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Real pizza comes to New Orleans

Pizza-Neon-SignThis is an important announcement for the rising minority of New Orleanians — I’m talking, of course, about the retirees and college kids from New York City and surrounding areas — that finally puts an end to their eternal question: But is it worth the heat and humidity? Yes, it is worth it — because there is now good pizza in New Orleans.

Bei Tempi (901 Convention Center Blvd.), a new Italian restaurant (if you can reduce a miracle to such words) in the CBD is the answer to our prayers. As a northeastern transplant myself, I can easily recall many nights sitting at one of several local Italian restaurants, trying to drown my longing for real pizza with cheap pitchers of Abita, thinking, Why me?

The best news for the business and also the worst news for local pizza connoisseurs is the fact that Bei Tempi is located in the deepest, darkest, most avoided corner of the city: Convention Center Boulevard. It took me two separate attempts to visit the restaurant because, at first, I was overrun by a stampede of plastic nametags, gray suits, and caffeinated small talk.

A second attempt, late on Sunday night, yielded a quiet, empty restaurant. I was led past neat rows of booths, eerily apocalyptic without convention-goers, to a large oasis in the back. Hidden from sight at the entrance was a high-ceilinged room dotted with families sharing pizzas and a few local-looking couples sitting at a medium-sized bar, watching the New England Patriots game. What more could a Jersey boy possibly ask for?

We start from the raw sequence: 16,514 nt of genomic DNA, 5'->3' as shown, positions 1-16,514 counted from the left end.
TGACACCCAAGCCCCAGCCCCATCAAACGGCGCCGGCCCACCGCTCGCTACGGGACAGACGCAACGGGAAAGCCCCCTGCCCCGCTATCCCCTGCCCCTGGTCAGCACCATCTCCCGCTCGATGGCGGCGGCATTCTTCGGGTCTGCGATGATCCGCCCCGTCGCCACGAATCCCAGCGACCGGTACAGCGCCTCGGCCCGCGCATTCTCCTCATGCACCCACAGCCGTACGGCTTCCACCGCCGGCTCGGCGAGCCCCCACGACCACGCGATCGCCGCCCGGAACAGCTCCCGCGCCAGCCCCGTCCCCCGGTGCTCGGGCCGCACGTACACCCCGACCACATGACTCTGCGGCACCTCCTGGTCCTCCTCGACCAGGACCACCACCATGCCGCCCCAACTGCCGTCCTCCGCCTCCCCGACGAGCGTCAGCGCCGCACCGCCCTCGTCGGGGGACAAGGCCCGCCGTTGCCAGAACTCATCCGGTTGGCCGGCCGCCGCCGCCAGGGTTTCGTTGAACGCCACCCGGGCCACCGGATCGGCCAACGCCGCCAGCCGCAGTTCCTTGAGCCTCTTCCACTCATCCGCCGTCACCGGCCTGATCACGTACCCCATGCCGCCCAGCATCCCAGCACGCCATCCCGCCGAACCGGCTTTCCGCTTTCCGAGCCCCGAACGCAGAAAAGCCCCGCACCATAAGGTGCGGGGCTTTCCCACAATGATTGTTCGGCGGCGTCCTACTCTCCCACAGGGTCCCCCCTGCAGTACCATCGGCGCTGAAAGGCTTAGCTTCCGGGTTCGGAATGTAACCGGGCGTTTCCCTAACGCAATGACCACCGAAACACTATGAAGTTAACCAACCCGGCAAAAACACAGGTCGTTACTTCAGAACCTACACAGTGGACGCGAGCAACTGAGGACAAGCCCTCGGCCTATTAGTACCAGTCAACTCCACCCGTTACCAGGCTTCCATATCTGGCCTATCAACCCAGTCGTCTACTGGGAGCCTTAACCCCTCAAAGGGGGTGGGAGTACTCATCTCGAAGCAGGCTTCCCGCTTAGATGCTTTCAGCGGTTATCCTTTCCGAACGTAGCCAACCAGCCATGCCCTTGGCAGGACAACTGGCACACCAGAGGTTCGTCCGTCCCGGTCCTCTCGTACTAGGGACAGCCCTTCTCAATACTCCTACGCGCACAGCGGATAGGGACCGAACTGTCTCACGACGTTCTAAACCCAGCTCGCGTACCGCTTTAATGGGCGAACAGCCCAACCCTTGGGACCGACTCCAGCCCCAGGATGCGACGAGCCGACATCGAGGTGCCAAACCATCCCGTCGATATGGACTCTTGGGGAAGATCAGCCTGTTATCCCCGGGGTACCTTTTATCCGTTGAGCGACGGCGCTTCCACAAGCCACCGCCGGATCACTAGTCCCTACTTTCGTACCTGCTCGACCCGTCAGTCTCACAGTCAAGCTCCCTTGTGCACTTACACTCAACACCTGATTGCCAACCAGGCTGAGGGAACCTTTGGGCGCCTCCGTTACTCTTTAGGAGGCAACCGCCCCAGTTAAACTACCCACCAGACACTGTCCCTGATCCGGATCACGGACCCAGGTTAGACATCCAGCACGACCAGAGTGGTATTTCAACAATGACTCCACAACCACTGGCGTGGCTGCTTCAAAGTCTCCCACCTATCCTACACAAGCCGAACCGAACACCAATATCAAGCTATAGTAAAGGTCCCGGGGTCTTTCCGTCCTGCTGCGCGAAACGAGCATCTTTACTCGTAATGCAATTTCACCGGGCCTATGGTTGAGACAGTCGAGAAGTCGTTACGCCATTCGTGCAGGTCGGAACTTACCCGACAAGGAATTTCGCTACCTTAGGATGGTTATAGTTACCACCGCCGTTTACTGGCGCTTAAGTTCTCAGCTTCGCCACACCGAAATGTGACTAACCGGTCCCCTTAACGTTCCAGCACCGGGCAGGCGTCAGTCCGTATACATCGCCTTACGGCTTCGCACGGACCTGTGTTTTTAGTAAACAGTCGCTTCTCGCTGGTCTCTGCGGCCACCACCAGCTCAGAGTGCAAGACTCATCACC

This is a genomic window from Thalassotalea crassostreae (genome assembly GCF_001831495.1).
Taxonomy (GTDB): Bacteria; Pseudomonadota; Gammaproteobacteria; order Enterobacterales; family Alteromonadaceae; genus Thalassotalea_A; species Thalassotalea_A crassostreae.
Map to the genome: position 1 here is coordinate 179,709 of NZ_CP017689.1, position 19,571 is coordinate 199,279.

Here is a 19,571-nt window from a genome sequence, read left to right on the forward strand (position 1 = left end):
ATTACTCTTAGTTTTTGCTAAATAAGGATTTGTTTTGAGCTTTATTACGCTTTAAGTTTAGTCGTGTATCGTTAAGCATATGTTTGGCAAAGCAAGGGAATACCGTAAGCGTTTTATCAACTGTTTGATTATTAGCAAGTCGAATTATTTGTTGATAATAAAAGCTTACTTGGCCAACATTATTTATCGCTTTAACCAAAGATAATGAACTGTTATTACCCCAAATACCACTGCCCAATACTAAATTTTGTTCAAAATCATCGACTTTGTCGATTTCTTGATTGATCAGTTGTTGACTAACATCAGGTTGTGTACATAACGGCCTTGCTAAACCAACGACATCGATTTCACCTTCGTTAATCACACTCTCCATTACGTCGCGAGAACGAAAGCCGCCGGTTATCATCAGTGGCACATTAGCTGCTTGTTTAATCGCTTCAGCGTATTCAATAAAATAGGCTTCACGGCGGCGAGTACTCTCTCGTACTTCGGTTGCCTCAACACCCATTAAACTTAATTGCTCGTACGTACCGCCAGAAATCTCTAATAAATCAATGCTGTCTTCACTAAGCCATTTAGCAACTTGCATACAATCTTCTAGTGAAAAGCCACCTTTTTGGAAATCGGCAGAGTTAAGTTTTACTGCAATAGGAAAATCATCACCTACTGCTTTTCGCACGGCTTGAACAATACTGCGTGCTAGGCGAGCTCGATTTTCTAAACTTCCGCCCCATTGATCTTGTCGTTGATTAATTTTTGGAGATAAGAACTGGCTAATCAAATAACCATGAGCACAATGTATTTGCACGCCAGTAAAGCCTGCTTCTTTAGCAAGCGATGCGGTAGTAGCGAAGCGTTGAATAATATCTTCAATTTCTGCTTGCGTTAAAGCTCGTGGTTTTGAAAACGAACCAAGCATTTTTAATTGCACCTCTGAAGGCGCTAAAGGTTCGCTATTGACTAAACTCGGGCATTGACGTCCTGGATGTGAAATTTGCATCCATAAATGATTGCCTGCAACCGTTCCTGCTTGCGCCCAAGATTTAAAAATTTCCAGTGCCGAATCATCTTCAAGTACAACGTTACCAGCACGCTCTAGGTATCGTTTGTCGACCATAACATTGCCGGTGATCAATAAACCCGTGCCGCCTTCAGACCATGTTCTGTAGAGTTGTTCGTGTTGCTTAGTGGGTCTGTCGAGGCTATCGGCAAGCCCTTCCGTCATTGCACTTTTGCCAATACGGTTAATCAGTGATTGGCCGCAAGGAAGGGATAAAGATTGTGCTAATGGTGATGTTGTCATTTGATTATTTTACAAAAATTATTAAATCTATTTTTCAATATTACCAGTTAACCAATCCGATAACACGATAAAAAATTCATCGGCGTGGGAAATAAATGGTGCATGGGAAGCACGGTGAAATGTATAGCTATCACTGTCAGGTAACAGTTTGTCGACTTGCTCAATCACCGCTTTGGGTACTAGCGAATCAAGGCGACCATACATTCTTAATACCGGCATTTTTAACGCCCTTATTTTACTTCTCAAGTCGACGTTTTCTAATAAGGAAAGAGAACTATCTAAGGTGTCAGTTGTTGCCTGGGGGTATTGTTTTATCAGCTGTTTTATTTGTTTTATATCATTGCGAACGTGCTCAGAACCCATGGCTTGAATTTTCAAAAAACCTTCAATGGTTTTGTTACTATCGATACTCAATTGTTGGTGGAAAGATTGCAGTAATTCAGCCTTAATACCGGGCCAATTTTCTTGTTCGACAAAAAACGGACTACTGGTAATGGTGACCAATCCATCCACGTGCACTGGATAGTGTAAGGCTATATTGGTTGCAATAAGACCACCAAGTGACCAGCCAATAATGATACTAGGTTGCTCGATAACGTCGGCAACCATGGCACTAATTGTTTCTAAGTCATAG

I immediately took advantage of $3.95 local draught beer (Tin Roof, LA 31, Canebrake …) before being served a plate of hot garlic bread knots, which spoiled the surprise of Bei Tempi’s exquisite dough. For soup, our waitress suggested combining the minestrone and pasta fagioli for a juicy juxtaposition of bacon and greens suitable for the chilly night.

While I was at Bei Tempi to try the pizza, the menu is certainly not limited to pie. The restaurant offers more than a dozen appetizers, several salads, baked and traditional pastas, hot subs, and predictable house specialties. Lunch, from 11 – 3, includes flatbreads, pitas, chicken and burgers.

As the cheese pizza was placed before me, my eyes gravitated to the edge of the dish, where a large brown bubble married the crust to the cheese. A real, authentic bubble! Just as three primary colors compose a rainbow, the seemingly simple ingredients of sauce, cheese, and crust separated, melded, and separated again to constitute the unequivocal taste of good pizza.

“So, what’s the secret?” I asked Eric, the friendly owner who moved most of his Bei Tempi staff from Florida to start his third enterprise.

“The ingredients. It’s simple,” Eric told me. To prove his point, the New York native with an impressive culinary record took me through the kitchen to the supply room where there sat boxes of — well, I can’t give away the secret. The best cheeses and tomatoes are not distributed in Louisiana, he says, so he ships them from Florida to get the same taste.

The New England Patriots did end up winning that football game, but not before I cut into a huge piece of the most delicious cheesecake topped with thick whipped cream, melted chocolate, and cherries. “The only complaint I’ve gotten,” Eric confided, “is that the portions are too big.”

That’s one flaw I’ll gladly accept.


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